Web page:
The Browns even found help in the 17th – and final – round with cornerback Ben Davis from tiny Defiance (Ohio) College. The brother of activist Angela Davis, he had 17 interceptions in his six seasons in Cleveland, leading the team with eight in 1968, when he also topped the NFL with 162 interception return yards.

Also on this day, March 27, in Browns history, wide receiver/returner Gerald McNeil was born in 1962 in Frankfurt, Germany while his father was in the service there. A Baylor product, he got his first taste of pro football with the USFL, but when the league went out of business, he became one of a number of good players from it who were taken by the Browns in the NFL Supplemental Draft in 1984 and ’85.

Drafted in 1984, he arrived in Cleveland two years later and played the last four years of the Browns’ great five-year run during the last half of that decade. His 100-yard kickoff return for a TD was key in the Browns’ 27-24 win at Pittsburgh in 1986 that broke the so-called 16-year “Three Rivers Jinx.”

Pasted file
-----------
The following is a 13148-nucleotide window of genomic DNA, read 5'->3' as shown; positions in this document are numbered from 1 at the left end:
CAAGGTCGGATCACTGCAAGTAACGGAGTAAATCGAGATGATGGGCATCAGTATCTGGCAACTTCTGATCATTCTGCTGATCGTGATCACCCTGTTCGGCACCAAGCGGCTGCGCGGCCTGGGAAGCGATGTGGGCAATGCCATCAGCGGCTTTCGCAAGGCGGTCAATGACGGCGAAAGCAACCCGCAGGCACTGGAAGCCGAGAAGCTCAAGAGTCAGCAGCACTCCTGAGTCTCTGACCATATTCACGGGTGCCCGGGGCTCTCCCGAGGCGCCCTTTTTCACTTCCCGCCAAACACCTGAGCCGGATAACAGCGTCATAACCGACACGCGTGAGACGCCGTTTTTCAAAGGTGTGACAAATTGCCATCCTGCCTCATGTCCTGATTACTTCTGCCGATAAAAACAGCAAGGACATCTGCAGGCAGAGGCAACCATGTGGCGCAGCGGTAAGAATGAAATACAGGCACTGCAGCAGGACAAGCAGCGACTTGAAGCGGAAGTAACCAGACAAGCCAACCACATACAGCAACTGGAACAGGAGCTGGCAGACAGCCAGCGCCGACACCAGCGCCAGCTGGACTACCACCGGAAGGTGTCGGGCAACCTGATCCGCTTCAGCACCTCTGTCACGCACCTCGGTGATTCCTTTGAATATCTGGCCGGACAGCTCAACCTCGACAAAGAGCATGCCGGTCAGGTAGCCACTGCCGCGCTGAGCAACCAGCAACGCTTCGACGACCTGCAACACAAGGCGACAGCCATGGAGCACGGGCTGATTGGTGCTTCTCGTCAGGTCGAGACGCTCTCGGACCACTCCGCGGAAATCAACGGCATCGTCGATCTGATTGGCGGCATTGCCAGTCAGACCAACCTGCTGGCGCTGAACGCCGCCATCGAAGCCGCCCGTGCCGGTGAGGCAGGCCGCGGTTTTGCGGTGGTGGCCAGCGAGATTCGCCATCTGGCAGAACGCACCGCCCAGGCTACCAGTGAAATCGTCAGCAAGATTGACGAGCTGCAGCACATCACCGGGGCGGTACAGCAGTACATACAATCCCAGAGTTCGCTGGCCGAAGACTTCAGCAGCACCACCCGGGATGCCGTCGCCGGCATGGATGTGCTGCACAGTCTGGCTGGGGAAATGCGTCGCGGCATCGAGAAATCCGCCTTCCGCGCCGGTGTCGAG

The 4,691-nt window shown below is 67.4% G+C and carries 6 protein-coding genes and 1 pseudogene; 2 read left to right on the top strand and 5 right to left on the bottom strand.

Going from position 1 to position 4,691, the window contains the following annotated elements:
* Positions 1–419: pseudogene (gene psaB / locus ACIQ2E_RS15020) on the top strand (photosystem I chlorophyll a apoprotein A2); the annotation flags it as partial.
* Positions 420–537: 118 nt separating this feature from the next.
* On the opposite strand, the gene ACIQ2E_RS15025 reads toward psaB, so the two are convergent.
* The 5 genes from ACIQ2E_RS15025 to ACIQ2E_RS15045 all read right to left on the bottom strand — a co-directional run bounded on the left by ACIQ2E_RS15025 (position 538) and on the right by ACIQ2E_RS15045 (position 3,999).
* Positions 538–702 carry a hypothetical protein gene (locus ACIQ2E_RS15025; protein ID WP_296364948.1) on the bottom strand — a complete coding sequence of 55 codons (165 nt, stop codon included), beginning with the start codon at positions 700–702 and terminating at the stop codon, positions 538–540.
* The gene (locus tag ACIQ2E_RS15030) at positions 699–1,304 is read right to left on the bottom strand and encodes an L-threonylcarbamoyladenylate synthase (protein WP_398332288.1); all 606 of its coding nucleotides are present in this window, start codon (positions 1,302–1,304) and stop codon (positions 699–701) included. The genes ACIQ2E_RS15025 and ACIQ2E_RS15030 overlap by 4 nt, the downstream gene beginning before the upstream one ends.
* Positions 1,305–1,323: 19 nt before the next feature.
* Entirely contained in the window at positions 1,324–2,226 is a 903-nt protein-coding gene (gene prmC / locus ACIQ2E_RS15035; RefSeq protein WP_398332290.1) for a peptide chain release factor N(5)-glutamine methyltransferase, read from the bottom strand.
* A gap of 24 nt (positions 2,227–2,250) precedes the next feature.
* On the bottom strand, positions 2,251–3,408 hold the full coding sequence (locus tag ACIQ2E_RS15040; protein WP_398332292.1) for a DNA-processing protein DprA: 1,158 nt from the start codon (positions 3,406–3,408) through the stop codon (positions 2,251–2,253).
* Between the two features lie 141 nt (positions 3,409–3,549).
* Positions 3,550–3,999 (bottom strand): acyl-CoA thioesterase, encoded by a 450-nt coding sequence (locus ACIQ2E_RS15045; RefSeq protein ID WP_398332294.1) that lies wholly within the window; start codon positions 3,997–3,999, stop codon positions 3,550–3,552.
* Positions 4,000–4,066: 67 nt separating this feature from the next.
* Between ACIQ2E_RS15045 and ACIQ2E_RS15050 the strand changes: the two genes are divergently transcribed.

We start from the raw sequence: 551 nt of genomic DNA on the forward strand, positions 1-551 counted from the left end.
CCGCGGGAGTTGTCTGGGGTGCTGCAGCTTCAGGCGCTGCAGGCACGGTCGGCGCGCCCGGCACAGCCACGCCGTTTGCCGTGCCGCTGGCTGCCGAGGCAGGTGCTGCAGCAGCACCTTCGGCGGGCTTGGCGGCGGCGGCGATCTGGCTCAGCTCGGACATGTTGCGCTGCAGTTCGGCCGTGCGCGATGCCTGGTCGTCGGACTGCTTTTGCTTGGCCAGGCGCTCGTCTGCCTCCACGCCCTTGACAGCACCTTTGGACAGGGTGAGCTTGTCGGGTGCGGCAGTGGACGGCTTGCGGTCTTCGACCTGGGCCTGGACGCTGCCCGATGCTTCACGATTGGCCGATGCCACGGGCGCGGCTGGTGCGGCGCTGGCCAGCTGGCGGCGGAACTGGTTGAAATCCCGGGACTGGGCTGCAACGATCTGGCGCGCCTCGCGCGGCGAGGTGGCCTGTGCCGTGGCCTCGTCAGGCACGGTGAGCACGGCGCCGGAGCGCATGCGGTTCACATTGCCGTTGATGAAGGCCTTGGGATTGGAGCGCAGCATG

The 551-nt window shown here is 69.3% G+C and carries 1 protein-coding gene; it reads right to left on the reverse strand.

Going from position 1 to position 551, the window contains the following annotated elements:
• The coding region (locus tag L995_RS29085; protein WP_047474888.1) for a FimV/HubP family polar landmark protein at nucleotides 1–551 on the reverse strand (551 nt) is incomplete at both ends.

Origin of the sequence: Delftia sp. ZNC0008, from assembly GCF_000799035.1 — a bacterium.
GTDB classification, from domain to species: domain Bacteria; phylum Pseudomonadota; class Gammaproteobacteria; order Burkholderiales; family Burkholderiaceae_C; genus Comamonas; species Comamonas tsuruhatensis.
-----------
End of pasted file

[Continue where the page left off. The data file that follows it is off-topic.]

McNeil also returned a punt for a TD that year.

The following season, he caught two scoring passes.

The 5-foot-7 McNeil was nicknamed “Ice Cube” for the fact that while he was listed at 145 pounds, he actually played at 125, making him the smallest player in Browns history.

Also born on March 27 – in 1922 in Chicago – was Alex Agase. Drafted by the Green Bay Packers in the sixth round in 1944, he opted instead to begin his pro career in 1947 in the All-America Football Conference. He split that season between the Los Angeles Dons and Chicago Hornets before beginning his four-year career with the AAFC’s Browns in 1948.

Cleveland won the league title with a perfect 15-0 record that year, and then for the following three seasons, Agase was a part-time starter at middle linebacker as the Browns made it to three more league titles games in the AAFC and NFL, winning two crowns.

Agase is better known nationally as having been a longtime coach in the Big Ten, being among the many former players for Browns coach Paul Brown who went into coaching themselves. He spent nine years at Northwestern (1964-72) and then four at Purdue.

Northwestern’s 14-10 victory over Ohio State in the next-to-last game of the 1971 season marks the last time the Wildcats have beaten the Buckeyes at Columbus.

Cleveland Clinic presents This Day in Browns History. If you call 1.800.274.2009, Cleveland Clinic will schedule an appointment for either the same day or the next day, including Saturdays. Call to learn more.